This is the third part of a series on the growing competition between China and the United States over technology and research. After initially looking at the stakes in the competition and following up with a story on the specific bills in Congress to address science and technology spending, we turn today to the semiconductor industry.
In 1965, Gordon Moore, who would go on to found Intel Corp., foresaw that by 1975 the electronics industry would be cramming 65,000 components onto a single silicon chip about a quarter of a square inch in size.
Moore’s law, which predicted that the number of transistors on a chip would double every two years, already has led to advanced chips packed with a trillion transistors, resembling a towering skyscraper if seen under a high-resolution electron microscope.
The race to design even thinner chips is now being joined by governments as they compete to provide subsidies to attract and keep manufacturers of the semiconductors vital to making cars, cellphones, computers, TVs, military hardware, spacecraft and many other products.
U.S. lawmakers, trying to reverse the 30-year decline in the country’s share of global semiconductor manufacturing, are considering legislation to boost domestic chip production. The effort comes as Asian countries seek to boost or retain their position.
Chip production is emerging as yet another manifestation of the U.S.-China rivalry in technology. Beijing is ramping up the country’s production capacity, aiming to become the world’s largest chipmaker by 2030.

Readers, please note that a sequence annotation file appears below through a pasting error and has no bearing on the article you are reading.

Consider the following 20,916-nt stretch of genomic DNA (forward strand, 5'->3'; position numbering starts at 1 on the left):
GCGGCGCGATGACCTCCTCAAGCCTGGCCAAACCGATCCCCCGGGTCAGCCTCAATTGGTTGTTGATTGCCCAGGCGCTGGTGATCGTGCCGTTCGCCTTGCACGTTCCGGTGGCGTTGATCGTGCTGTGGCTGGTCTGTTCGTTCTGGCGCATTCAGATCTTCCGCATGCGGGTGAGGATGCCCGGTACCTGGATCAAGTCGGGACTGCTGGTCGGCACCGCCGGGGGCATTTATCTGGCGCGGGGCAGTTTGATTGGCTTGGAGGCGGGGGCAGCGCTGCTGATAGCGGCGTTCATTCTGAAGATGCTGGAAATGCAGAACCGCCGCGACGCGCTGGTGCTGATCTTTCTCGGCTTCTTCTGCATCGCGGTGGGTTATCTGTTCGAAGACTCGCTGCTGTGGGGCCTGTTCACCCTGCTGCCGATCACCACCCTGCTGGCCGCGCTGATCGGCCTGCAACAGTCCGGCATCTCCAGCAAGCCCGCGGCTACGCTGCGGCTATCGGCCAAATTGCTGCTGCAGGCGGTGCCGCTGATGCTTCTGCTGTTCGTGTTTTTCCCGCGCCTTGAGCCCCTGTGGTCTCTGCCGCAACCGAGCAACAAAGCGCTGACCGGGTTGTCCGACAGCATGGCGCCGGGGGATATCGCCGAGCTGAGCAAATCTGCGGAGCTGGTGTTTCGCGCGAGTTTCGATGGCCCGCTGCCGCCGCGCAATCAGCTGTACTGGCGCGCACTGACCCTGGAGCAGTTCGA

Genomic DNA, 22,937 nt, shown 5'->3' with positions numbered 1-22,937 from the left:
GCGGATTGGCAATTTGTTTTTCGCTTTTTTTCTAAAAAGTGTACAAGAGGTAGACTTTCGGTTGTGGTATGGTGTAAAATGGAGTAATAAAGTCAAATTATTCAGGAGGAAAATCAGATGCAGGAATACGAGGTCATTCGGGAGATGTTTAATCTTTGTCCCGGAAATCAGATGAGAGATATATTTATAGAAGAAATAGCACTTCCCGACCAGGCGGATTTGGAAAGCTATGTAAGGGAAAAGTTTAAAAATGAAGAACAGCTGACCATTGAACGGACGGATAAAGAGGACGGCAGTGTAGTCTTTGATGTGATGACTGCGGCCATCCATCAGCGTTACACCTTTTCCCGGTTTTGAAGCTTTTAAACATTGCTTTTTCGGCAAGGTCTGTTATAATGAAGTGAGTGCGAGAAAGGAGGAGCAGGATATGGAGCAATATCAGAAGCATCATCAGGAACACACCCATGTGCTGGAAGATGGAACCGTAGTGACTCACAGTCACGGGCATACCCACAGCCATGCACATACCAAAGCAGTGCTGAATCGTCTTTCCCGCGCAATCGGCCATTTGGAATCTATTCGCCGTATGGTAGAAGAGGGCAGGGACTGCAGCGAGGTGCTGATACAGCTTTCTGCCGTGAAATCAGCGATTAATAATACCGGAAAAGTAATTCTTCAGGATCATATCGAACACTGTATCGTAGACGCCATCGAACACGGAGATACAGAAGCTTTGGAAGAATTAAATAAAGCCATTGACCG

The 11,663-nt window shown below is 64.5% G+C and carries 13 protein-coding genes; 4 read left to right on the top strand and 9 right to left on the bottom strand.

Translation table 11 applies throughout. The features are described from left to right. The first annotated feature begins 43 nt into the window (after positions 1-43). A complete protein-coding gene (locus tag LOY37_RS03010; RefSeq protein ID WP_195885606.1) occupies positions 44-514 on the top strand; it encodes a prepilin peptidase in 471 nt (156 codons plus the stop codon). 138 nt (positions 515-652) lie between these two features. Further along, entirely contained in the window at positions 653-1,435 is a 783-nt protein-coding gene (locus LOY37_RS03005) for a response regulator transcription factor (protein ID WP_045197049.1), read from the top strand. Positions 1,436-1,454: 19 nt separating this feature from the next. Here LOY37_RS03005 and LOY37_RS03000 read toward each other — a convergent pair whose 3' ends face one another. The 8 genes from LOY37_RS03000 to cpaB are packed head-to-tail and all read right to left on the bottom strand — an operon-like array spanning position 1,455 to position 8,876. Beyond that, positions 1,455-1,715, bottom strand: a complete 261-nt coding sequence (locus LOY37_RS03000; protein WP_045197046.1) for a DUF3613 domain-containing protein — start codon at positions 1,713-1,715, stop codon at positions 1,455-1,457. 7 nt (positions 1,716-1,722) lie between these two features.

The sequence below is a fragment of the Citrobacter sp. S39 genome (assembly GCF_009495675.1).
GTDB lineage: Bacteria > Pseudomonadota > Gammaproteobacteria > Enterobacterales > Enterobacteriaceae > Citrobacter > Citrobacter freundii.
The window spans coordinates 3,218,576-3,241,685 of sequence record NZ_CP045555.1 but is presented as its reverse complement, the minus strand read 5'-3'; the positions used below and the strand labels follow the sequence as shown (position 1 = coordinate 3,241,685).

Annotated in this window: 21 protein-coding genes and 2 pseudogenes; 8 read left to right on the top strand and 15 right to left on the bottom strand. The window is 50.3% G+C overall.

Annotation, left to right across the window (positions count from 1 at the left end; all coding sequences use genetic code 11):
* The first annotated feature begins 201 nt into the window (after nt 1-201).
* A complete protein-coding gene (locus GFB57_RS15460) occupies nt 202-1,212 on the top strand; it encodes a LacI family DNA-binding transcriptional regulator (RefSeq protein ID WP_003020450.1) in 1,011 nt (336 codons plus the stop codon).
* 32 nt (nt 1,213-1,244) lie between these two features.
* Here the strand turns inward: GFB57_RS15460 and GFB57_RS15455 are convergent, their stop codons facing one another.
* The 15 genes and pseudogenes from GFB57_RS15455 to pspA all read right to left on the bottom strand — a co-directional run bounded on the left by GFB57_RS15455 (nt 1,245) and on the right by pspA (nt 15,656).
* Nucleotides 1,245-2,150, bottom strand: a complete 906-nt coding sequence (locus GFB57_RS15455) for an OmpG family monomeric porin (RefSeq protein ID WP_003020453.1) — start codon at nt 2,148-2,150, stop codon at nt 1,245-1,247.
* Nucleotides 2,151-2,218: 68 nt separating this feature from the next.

The Senate recently passed legislation that would provide $52.7 billion in subsidies to boost domestic semiconductor manufacturing that has fallen to 12 percent of global production from 37 percent in 1990. The House hasn’t taken action on the issue but is expected to agree to the Senate measure.
But reversing the trend and restoring domestic manufacturing faces multiple challenges, say administration officials, lawmakers and experts interviewed for this article. High labor costs, the relative absence of industries that use the chips and doubts that Washington can sustain subsidies are among the obstacles to the U.S. effort.
“I think this notion that $52 billion is going to restore semiconductor manufacturing leadership in the United States is a little bit of a — I don’t want to call it naive, but I would say that’s not a bad opening bid,” said Willy Shih, a Harvard Business School professor who has testified to Congress on technology policy.
He said the amount can only be considered a down payment, adding that it may take as much as $500 billion and as long as a decade to restore U.S. leadership in semiconductor manufacturing.